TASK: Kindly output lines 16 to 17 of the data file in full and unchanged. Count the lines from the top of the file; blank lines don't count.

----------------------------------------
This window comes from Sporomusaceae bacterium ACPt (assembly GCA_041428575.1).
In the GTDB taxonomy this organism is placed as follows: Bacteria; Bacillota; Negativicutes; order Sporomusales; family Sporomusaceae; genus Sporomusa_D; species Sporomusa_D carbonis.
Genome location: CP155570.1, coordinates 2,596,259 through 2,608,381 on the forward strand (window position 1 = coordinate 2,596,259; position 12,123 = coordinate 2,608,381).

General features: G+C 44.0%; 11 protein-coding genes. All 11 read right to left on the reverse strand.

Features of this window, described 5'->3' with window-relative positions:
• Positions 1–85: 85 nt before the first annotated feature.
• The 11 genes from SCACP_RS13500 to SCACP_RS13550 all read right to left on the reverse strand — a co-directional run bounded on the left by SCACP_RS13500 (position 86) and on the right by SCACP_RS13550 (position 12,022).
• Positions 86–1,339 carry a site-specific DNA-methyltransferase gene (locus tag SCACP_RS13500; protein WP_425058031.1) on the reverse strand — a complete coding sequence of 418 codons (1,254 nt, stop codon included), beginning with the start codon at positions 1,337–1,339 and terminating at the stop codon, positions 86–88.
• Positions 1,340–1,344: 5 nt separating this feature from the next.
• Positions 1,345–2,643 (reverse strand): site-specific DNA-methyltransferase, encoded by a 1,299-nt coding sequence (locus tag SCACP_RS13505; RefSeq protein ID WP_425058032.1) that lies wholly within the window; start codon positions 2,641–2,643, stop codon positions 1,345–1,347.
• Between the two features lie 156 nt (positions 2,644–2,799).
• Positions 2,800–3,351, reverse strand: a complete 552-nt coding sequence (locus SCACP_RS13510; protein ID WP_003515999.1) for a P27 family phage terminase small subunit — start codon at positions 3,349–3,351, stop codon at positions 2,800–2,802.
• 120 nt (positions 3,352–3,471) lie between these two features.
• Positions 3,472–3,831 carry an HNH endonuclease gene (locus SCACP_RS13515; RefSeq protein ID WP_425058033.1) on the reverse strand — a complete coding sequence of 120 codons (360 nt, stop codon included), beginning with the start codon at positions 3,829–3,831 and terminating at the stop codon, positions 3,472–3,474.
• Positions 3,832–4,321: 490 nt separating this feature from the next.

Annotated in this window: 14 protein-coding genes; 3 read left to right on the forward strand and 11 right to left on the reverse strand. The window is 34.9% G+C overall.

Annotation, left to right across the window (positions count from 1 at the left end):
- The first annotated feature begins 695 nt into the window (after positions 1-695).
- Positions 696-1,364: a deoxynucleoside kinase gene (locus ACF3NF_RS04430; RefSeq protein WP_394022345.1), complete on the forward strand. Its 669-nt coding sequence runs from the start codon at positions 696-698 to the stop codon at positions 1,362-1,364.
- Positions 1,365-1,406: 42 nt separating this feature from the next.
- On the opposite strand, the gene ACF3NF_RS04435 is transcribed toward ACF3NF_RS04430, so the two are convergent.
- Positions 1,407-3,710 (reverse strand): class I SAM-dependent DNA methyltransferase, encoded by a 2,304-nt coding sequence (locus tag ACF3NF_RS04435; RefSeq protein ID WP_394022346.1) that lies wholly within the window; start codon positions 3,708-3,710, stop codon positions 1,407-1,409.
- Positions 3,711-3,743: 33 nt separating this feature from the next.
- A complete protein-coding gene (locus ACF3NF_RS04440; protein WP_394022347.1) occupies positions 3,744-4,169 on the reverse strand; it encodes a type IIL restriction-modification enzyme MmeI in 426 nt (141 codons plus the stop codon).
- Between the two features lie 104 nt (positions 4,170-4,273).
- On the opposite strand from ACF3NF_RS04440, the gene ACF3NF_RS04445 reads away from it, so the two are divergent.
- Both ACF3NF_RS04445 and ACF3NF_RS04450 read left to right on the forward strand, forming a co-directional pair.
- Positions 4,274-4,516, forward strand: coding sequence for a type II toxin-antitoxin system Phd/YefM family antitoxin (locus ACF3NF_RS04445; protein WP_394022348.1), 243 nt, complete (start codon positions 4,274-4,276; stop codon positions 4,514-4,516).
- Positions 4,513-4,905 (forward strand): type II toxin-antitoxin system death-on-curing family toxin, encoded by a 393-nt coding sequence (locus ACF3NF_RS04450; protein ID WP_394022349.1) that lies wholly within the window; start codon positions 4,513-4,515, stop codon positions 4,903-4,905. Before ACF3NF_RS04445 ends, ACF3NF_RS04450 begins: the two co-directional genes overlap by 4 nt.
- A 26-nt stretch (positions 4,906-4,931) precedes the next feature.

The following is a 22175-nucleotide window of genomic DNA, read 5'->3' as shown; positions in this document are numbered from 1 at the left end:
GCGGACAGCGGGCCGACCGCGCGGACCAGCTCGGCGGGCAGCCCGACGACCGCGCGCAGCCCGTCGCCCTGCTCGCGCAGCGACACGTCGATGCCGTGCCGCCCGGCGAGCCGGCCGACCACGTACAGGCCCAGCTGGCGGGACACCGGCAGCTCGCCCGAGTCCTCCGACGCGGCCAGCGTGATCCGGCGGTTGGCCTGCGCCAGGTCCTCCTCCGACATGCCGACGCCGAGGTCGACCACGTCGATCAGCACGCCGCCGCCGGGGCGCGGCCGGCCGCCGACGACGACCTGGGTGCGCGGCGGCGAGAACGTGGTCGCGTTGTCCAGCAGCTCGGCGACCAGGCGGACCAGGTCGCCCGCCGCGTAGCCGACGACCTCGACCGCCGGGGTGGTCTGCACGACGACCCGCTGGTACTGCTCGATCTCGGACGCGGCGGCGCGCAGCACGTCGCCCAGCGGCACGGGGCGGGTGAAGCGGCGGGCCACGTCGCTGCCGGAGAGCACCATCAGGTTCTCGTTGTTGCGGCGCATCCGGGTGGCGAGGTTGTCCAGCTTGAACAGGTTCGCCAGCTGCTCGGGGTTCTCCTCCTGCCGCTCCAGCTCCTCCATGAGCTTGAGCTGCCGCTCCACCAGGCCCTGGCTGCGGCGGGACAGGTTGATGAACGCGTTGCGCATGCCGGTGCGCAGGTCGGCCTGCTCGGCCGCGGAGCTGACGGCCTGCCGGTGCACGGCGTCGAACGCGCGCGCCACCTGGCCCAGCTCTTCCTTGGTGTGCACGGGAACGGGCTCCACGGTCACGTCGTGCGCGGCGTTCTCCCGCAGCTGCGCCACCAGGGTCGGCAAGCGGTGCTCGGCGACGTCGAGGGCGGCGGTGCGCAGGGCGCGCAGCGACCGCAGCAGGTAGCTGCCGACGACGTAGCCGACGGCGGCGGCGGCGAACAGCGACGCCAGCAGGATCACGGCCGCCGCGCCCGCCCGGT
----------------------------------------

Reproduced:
Annotated in this window: 14 protein-coding genes; 3 read left to right on the forward strand and 11 right to left on the reverse strand. The window is 34.9% G+C overall.

Annotation, left to right across the window (positions count from 1 at the left end):